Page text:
Improving a design while decreasing costs is a measure of true engineering achievement.

Jet Engine Starter Test Facility

Hamilton Sundstrand | 1994 Engineering Excellence State Award

The Problem:

Manufacturers must test aircraft components rigorously to obtain government flight approval. For jet engine starters, tests for performance, emergency re-engagement, severe temperature, burst margin and 5,000 cycle endurance are required.

In the typical starter test stand, a flywheel simulates the inertia of the jet engine. The starter must accelerate the flywheel to operating speed within an allowable time.

The flywheel test rig has several drawbacks:

  • Many flywheels are required to simulate different engines. Downtime and labor costs for flywheel replacement can be significant.
  • Dynamic forces such as windage, friction and engine acceleration are ignored.
  • Large flywheels are required to simulate modern engines. These flywheels can pose safety problems due to their large energy storage capacities (10.5x10^6 ft-lb). The heavy spinning mass is difficult to stop.
  • Very strong shielding is needed to contain possible failures.

The Solution:

Hamilton Standard engineers constructed a computer model to simulate the starting loads for each starter in their inventory. These models simulate inertia, windage, friction, engine ignition, and engine drive line spring rate. Emprise uses this data to create starter time-speed-torque curves that represent actual starter duty cycles where torque is highest at low speeds and gradually goes negative as the engine begins to produce power. While the required rotor torque is positive the starter is under load, but as engine operation begins the engine rotor accelerates and the starter disengages by an overrunning clutch.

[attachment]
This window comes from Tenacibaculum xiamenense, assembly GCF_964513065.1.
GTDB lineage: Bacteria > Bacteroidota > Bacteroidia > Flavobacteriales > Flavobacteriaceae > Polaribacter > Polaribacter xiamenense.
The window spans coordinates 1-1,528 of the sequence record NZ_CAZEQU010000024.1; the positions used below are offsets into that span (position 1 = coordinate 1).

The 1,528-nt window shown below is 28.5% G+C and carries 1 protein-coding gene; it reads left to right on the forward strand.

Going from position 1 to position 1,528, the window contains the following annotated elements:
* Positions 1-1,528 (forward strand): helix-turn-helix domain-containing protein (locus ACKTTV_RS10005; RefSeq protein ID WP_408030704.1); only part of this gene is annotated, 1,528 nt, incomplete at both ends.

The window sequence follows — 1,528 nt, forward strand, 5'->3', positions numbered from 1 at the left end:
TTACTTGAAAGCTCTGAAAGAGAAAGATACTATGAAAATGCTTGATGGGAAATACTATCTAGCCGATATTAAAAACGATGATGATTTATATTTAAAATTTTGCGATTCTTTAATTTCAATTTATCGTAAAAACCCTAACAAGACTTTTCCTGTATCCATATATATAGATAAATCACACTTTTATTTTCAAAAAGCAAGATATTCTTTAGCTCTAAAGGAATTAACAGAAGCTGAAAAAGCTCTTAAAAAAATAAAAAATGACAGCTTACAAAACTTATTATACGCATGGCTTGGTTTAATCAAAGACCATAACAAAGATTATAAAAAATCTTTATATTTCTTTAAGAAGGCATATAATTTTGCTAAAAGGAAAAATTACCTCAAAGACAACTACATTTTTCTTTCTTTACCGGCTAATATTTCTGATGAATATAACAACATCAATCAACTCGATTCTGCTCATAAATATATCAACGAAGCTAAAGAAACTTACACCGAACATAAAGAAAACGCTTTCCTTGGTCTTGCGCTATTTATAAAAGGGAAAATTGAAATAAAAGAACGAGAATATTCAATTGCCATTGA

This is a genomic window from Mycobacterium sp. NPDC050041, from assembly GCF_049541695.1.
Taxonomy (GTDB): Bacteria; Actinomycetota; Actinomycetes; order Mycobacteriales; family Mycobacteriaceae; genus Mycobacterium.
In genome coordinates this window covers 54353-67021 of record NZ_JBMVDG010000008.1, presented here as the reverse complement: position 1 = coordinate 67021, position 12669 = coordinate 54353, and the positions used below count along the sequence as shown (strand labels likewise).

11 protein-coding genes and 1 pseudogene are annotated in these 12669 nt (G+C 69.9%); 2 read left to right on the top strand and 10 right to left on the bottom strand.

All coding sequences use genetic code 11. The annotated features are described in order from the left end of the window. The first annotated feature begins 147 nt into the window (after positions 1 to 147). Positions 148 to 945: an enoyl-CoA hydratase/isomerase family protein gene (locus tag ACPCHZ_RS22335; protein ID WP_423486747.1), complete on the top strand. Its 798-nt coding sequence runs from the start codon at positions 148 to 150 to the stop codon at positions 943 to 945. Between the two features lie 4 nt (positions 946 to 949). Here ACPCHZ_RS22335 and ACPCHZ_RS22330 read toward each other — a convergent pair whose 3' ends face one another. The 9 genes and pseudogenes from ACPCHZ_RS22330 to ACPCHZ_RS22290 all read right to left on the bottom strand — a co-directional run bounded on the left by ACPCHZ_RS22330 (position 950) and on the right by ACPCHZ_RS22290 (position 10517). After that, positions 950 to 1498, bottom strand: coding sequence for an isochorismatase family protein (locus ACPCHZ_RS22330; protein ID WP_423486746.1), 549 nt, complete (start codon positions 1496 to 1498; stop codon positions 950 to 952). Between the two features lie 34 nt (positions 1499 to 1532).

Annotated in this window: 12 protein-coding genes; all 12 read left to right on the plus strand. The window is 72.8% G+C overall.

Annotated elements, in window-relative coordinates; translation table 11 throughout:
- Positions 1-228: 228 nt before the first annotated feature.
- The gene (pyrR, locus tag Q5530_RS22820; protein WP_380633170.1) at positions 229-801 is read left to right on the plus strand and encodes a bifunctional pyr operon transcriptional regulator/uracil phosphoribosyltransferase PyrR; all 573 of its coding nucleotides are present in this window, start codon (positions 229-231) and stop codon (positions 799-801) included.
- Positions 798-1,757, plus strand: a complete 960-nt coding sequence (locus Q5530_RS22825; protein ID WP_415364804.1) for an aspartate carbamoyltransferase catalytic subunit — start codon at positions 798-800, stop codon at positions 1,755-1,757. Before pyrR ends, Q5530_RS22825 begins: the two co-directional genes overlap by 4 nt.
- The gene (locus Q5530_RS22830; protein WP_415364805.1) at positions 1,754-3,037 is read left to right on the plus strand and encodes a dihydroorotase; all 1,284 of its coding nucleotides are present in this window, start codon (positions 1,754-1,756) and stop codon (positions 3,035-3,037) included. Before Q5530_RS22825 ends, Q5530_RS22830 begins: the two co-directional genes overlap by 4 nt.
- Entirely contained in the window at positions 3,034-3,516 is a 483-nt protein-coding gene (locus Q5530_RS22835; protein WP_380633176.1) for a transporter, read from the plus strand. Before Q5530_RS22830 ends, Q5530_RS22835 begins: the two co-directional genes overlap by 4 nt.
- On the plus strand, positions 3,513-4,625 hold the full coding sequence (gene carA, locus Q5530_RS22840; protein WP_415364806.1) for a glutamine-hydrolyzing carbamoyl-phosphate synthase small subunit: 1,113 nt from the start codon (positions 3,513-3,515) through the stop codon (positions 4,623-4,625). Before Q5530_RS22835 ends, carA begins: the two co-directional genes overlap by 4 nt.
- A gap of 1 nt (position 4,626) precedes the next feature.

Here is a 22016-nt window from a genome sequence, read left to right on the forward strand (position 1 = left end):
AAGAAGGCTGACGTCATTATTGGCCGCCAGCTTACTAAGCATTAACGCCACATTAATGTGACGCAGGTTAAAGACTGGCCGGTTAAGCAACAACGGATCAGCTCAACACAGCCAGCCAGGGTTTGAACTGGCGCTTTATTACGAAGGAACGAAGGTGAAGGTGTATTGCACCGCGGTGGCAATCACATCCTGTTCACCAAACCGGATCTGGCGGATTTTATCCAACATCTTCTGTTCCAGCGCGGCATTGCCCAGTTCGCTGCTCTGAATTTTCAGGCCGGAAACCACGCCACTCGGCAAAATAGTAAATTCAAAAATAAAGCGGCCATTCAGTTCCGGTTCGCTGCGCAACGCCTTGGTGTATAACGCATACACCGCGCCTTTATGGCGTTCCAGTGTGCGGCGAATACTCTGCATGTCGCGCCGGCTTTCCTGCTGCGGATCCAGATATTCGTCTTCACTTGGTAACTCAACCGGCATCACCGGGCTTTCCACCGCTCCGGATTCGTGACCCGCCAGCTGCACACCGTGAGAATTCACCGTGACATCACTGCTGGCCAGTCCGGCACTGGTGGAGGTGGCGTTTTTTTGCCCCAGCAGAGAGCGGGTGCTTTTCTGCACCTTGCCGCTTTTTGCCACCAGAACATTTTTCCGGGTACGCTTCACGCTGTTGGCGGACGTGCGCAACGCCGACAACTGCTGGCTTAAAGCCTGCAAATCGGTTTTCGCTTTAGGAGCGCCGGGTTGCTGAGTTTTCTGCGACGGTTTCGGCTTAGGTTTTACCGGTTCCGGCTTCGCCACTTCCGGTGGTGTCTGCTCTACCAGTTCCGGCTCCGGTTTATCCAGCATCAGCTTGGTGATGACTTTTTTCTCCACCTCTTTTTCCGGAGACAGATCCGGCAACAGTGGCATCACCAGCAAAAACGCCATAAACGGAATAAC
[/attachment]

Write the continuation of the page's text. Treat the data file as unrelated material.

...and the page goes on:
Thus, engine rotor dynamic simulation requires a load and drive servo system. Furthermore, the maximum torque load occurs at very low speeds and the drive requirement occurs at very high speeds. Few servo systems contain both characteristics.

Emprise incorporates a wet gap, drum-type eddy current dynamometer for the load servo. This older design provides an ideal combination of good low speed torque and 10,000 RPM to speed operation. This servo, coupled with a computer control system, provides the load simulation up to the point of clutch disengagement. A pneumatic turbine couples directly to the dynamometer rotor and provides the drive system.


The Results:

The Emprise starter test rig combines various existing technologies in a unique way. The approach is both creative and cost effective. The cost of a test facility is usually directly proportional to the accuracy of the test simulation. For the Emprise starter test rig, however, accuracy is greatly improved while construction costs remain in line with costs for a conventional rig. Additionally, operating costs are significantly decreased by eliminating manual tasks such as flywheel service.

The eddy current dynamometer and air turbine represent an innovative method for testing engine starters. Improving a design while decreasing costs is a measure of true engineering achievement.